Bottle conditioning of beer: Strategies to improve yeast refermentation performance

Technical Session 14: Yeast II Session
Tinne Dekoninck, Catholic University of Leuven, Heverlee, Belgium
Co-author(s): Filip Delvaux and Freddy Delvaux, Catholic University of Leuven, Heverlee, Belgium

ABSTRACT: Beer refermentation, i.e., bottle conditioning, is a frequently used technique among breweries in Belgium, the United Kingdom, and the United States. To achieve a secondary fermentation in the bottle, mature beer is inoculated with yeast and fermentable extract, whereupon it is refermented in preferably less than two weeks. Bottle conditioning results in fully saturated beer with an enriched flavor perception and prolonged flavor stability. Since export and consumption of bottle conditioned beers still increases, it is of major economic importance that constant product quality can be assured. Although beer refermentation seems uncomplicated, the process faces important pitfalls presumably because of yeast stress. Indeed, beer is far from an excellent fermentation medium since it differs from an ideal wort medium in its alcohol and carbon dioxide content and low nutrient availability. To improve the process of bottle conditioning, several perspectives can be considered. In a first experiment, the refermentability of several Belgian beers (both lager and ale types) was investigated to reveal the impact of beer related parameters on refermentation. A striking finding was a strong influence of initial beer alcohol levels on refermentation performance, especially when a less ethanol tolerant yeast strain was used. To improve the refermentation performance of different yeast strains, a promising strategy could, therefore, be the adaptation of yeast to alcohol, prior to beer inoculation. In a second experiment, yeast was propagated both in a dynamic and static way, with variable extract and alcohol levels. Throughout propagation and refermentation, important yeast physiological parameters were monitored, such as viability, glycogen and trehalose content, fatty acid and ergosterol levels, as well as the expression of (stress related) genes. These analyses revealed physiological differences between statically and dynamically propagated yeast, as well as between alcohol conditioned and reference yeast populations. Our findings indicate that the use of appropriate conditioning of yeast provides promising opportunities to increase yeast refermentation performance during bottle conditioning of beer.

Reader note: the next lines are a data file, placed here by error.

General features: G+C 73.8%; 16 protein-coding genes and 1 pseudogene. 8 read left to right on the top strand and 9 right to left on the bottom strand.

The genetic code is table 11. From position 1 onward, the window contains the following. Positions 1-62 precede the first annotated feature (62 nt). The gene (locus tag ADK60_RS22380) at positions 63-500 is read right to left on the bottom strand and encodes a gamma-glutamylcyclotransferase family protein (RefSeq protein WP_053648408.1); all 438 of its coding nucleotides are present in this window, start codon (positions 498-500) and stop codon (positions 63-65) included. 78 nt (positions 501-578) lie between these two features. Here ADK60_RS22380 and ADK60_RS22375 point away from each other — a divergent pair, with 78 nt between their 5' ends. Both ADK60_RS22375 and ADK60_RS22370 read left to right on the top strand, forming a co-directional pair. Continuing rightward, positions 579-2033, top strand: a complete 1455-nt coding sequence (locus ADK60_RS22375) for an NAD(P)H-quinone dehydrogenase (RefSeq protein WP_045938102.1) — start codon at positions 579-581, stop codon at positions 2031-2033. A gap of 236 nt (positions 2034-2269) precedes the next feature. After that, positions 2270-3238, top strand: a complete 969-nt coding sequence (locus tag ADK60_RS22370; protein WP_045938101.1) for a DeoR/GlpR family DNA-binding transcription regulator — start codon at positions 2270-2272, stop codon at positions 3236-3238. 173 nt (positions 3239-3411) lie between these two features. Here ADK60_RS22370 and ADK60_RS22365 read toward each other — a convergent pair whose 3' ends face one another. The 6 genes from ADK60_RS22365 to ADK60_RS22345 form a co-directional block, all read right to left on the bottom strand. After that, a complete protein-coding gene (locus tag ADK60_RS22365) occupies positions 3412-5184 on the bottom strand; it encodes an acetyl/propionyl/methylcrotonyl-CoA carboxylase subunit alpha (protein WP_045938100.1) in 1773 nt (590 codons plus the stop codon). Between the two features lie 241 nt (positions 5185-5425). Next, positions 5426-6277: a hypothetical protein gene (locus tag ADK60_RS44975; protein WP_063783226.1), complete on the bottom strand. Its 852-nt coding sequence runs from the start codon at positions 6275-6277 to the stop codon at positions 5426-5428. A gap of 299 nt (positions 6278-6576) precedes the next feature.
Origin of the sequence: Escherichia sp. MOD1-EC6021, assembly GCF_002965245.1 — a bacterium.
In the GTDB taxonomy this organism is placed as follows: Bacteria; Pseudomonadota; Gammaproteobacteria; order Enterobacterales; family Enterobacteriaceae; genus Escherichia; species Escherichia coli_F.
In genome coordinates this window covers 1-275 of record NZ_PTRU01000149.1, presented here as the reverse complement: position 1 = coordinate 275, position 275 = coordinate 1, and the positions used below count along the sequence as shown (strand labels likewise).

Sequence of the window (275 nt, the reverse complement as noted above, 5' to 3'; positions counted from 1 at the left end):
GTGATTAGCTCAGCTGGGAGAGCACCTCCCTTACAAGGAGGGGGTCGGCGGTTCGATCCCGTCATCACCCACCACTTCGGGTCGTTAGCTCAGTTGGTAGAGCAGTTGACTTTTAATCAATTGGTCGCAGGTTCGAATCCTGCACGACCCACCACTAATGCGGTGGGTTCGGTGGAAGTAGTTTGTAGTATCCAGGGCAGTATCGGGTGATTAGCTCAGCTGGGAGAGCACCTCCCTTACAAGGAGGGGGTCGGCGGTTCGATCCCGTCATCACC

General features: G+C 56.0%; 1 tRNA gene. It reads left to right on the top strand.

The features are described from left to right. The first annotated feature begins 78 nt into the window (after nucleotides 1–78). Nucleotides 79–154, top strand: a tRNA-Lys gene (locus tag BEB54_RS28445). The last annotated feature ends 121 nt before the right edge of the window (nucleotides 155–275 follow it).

Tinne Dekoninck graduated in 2008 as a bio-engineer in chemistry (food technology) from the Catholic University of Leuven. For her M.S. thesis, she joined the Centre for Malting and Brewing Science to study the feasibility of high cell-density brewery fermentations. After graduation, she obtained a grant from the Institute for the Promotion of Innovation Through Science and Technology in Flanders (IWT) and started a Ph.D. program at the Centre for Malting and Brewing Science, under the supervision of Freddy Delvaux. Her research focuses on the impact of yeast physiology on bottle conditioning of beer.